To avoid this there has to be some bandlimiting implemented into the code, which can be very difficult to code (oversampling is one of the common methods)

So in realitiy, plugins that sound better at higher rates are just "badly" coded (the developer didn't take care about avoiding aliasing)
Old 21st October 2011
  #27
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🎧 10 years
+1 For sticky!!

Quote:
Originally Posted by oudplayer View Post
Cymbals will "sound" different, since they produce energy up to 30khz. I put "sound" in quotes since we can easily show a difference in spectral content, but not everyone might be able to hear the difference, nor would different people hear the same difference in a similar way. Whether or not the inclusion of sound between 20khz-30khz is beneficial or detrimental is a lingering question.
I'm confused are you saying any human can hear this?
Old 21st October 2011 | Show parent
  #28
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Quote:
Originally Posted by frans View Post
May I ask if you will include the topic of intersample peaks vs. consumer-level-D/A chips [...]
Here's some stuff while you're waiting ;-)

Inter-sample peaks
https://www.gearslutz.com/board/tips-...ple-peaks.html

0 dBFS+ Levels in Digital Mastering
http://www.tcelectronic.com/media/ni...0_0dbfs_le.pdf

Overload in Signal Conversion
http://www.tcelectronic.com/media/ni...3_overload.pdf

Stop Counting Samples
http://www.tcelectronic.com/media/lu...les_aes121.pdf

Programmed for Distortion
Listen to the artifacts produced when hot CDs are sample rate converted or reproduced in a CD player.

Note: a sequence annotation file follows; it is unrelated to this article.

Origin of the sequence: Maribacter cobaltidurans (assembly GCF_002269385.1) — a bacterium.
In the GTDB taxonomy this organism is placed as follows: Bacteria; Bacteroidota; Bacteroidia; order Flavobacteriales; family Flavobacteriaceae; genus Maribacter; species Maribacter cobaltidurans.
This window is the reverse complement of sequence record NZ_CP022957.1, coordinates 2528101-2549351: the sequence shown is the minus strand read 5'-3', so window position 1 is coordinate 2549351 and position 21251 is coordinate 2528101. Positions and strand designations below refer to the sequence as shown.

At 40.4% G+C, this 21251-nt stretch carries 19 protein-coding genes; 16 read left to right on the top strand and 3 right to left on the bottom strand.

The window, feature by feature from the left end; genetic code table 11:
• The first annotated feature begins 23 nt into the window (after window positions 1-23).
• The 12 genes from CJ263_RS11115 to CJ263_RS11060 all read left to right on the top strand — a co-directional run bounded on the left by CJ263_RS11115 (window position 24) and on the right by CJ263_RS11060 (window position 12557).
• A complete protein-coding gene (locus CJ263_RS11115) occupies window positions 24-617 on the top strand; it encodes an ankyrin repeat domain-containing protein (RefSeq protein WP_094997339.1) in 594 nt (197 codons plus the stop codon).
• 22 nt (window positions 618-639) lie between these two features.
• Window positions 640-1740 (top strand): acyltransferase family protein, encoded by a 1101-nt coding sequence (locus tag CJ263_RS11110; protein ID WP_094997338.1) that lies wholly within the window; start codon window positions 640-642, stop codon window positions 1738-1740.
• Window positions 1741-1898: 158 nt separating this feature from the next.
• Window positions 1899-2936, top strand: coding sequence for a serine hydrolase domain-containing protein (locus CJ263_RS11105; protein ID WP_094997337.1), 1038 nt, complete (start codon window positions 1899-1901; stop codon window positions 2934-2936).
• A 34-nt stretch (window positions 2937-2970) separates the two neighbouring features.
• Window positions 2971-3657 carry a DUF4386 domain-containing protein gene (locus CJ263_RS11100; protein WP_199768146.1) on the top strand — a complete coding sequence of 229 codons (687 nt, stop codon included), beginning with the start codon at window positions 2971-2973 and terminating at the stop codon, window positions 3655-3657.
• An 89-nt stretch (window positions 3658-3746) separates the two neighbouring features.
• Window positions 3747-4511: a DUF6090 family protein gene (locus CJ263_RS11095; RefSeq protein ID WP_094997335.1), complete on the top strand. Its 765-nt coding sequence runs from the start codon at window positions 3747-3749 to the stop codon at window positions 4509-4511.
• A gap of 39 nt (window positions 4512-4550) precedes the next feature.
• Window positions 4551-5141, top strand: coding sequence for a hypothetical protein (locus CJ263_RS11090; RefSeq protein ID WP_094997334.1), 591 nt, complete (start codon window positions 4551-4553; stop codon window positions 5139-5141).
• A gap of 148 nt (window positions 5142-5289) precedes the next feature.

http://www.tcelectronic.com/media/Pr...Distortion.zip

Why Very High Sample Rates Do Not Sound Better
https://www.gearslutz.com/board/1234224-post72.html
Old 21st October 2011 | Show parent
  #29
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🎧 10 years
Nice one Alistair - another vote for stickie
Old 21st October 2011 | Show parent
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🎧 10 years
Quote:
Originally Posted by UnderTow View Post
This means that the analogue anti-aliasing filter now only needs to remove frequencies at or above 2.8224 Mhz (or 3,072 Mhz for 48, 96 or 192 Khz sampling rates). Such an analogue filter can be made absolutely transparent at 20Khz (and even higher).
Cool post thanks a lot,it is sorely needed i'm afraid.

Question:in the above scenario is it even necessary to have an analog filter, since there will be no energy present at those frequencies and even if it is, it will be filtered by the digital filter, since the aliasing will be way above hearing range. Am i missing something ? Just curious.